DRL (video game)

From Wikipedia, the free encyclopedia
Jump to navigation Jump to search
Doom-rl logo.png
Original author(s)Kornel Kisielewicz (code), Derek Yu (art)
Initial release2002; 17 years ago (2002)
Stable release
v0.997 / 19 March 2013; 6 years ago (2013-03-19)[1]
Written inFreePascal
PlatformWindows, OS X, Linux
TypeSingle-player Roguelike
LicenseGPLv2 (code), CC-BY-SA 4.0 (art)
Screenshot of equipment and character info screen.

DRL (formerly DoomRL), short for Doom, the Roguelike, is a roguelike video game developed by ChaosForge based on the first-person shooters Doom and Doom II. It's been in-development since 2002 and released for Microsoft Windows, Linux and OS X. Following a cease and desist notice from "Doom" trademark owner, ZeniMax Media, the game's name was changed to DRL in 2016.


DRL is turn-based, offers a top-down interface formed entirely of ASCII characters, and features a character leveling system with traits. As it is based upon Doom, the game is more fast-paced and combat-oriented than usual for a roguelike, and relies heavily on ranged rather than melee combat. A limited player inventory, non-stackable items, and other design choices contrast with the often extreme intricacy of games in its genre.

As of version, Derek Yu's graphical tileset is now the game's default, offering an alternative to the more traditional ASCII rendering. DRL includes the entire Doom soundset and music library, with optional support for high-quality MP3s.



The game was created by programmer Kornel Kisielewicz with Free Pascal, and uses art by Derek Yu. The developers based DRL in the popular first-person shooters Doom and Doom II universe. Since approximately 2002 in-development with first beta versions, the latest stable release is from 2013.[2]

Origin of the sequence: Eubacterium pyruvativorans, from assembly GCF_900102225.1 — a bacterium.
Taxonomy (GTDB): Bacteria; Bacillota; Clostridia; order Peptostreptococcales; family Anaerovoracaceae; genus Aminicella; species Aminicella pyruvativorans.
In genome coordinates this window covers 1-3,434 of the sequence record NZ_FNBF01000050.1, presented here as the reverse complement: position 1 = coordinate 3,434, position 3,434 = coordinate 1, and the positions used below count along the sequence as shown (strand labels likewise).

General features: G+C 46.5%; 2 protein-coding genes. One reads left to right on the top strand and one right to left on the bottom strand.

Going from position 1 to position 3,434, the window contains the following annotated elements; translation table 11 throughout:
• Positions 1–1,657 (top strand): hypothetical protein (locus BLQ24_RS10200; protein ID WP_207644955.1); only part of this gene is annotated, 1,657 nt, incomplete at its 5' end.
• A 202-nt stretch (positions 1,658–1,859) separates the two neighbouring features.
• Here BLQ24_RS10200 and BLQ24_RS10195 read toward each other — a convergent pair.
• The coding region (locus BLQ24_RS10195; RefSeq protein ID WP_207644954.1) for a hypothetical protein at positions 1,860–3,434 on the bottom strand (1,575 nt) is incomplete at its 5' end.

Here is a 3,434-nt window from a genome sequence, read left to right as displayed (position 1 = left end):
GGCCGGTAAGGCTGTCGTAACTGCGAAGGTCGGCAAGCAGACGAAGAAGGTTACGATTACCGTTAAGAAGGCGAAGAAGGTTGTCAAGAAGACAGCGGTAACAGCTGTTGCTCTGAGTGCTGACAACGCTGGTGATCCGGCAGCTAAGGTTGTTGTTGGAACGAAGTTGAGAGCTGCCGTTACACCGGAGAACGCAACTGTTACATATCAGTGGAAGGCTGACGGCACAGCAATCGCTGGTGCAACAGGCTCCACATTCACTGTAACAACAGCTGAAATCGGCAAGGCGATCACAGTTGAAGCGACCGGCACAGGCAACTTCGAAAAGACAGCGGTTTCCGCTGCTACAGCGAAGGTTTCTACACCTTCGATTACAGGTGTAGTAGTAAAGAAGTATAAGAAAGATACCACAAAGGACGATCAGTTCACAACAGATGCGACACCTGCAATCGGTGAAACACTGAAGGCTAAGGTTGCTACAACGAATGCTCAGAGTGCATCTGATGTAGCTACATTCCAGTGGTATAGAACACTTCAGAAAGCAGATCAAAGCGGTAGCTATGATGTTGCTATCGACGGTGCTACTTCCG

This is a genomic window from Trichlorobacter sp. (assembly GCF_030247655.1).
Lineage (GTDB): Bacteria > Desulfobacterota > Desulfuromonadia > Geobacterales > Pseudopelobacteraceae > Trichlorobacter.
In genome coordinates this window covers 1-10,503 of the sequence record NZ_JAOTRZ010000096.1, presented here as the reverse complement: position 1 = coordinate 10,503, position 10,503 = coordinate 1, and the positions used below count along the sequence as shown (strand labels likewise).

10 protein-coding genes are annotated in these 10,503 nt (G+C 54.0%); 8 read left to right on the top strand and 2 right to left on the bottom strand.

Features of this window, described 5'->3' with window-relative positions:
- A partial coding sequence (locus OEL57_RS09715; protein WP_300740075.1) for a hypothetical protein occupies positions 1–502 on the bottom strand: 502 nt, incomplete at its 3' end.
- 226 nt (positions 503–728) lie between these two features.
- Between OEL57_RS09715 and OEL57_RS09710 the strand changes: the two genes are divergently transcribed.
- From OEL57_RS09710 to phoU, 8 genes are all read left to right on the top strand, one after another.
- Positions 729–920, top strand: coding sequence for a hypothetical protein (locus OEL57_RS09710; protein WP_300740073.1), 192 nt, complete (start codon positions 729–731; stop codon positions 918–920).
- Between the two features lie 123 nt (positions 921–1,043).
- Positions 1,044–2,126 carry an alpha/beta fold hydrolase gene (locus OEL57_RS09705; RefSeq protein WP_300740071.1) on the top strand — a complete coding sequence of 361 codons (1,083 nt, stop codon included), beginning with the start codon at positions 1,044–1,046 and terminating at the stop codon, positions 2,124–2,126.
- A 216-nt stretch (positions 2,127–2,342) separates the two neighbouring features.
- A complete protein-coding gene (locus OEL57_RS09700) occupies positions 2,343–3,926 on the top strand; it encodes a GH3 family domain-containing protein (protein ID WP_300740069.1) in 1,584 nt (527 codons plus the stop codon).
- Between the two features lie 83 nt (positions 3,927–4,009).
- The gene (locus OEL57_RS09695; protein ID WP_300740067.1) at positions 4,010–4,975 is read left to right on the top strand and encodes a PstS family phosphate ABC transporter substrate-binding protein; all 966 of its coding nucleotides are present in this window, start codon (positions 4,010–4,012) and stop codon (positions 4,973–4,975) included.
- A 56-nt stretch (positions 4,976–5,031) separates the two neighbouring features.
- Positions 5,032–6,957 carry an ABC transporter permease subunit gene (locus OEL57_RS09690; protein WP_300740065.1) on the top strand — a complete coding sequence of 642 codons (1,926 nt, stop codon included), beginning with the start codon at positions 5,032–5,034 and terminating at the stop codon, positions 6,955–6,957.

Wordmark conflict[edit]

On December 2, 2016, Kisielewicz received a cease and desist notice from ZeniMax Media, concerning the use of the wordmark "Doom" present on game's website and name, which ZeniMax trademarked worldwide.[3] To exclude "Doom" from the game's name, the title was changed to simply DRL on December 7, 2016.[4]

Open sourcing[edit]

In addition, the game was made open source by Kisielewicz on December 6, 2016.[5] Kisielewicz had planned on releasing DoomRL as open-source prior to receiving the notice at the conclusion of an ongoing crowdfunding campaign on Kickstarter for Jupiter Hell, a sequel to DoomRL using the same assets, as a thank-you to his supporters. The notice only made him push up this change to an earlier date.[6] The source code was made available via GitHub under GPLv2 and the game's assets under the CC BY-SA license.[7] Kisielewicz anticipates that the open-source community will be able to provide support and improvements to enhance both DRL and Jupiter Hell.[6] For instance, a community source port of DRL to the OpenPandora handheld resulted already three days later.[8]


In 2014 DRL was described by PCGamer as "a brilliant mashup of two classics" and named among the "Ten top fan remade classics you can play for free right now".[9]


  1. ^ doomrl-0997-released
  2. ^ version.txt on github.com
  3. ^ Smith, Adam (December 2, 2016). "DoomRL dev receives legal letter from ZeniMax". Rock, Paper, Shotgun. Retrieved December 7, 2016.
  4. ^ Caldwell, Brendan (December 7, 2016). "DoomRL becomes DRL and goes open source after legal warning from ZeniMax". Rock, Paper, Shotgun. Retrieved December 7, 2016.
  5. ^ Benson, Julian (December 7, 2016). "Bethesda Lawyers Attack Doom Roguelike, it Respawns as Open Source". Kotaku UK. Future plc. Retrieved December 7, 2016.
  6. ^ a b Frank, Allegra (December 8, 2016). "Facing down copyright claims, Doom roguelike fan game goes open-source". Polygon. Retrieved December 8, 2016.
  7. ^ License on github.com/ChaosForge/doomrl
  8. ^ Release DooM RL by ptitSeb on pyra-handheld.com (2016-12-09)
  9. ^ Craig Pearson (2014-01-01). "Ten top fan-remade classics you can play for free right now". PC Gamer.

External links[edit]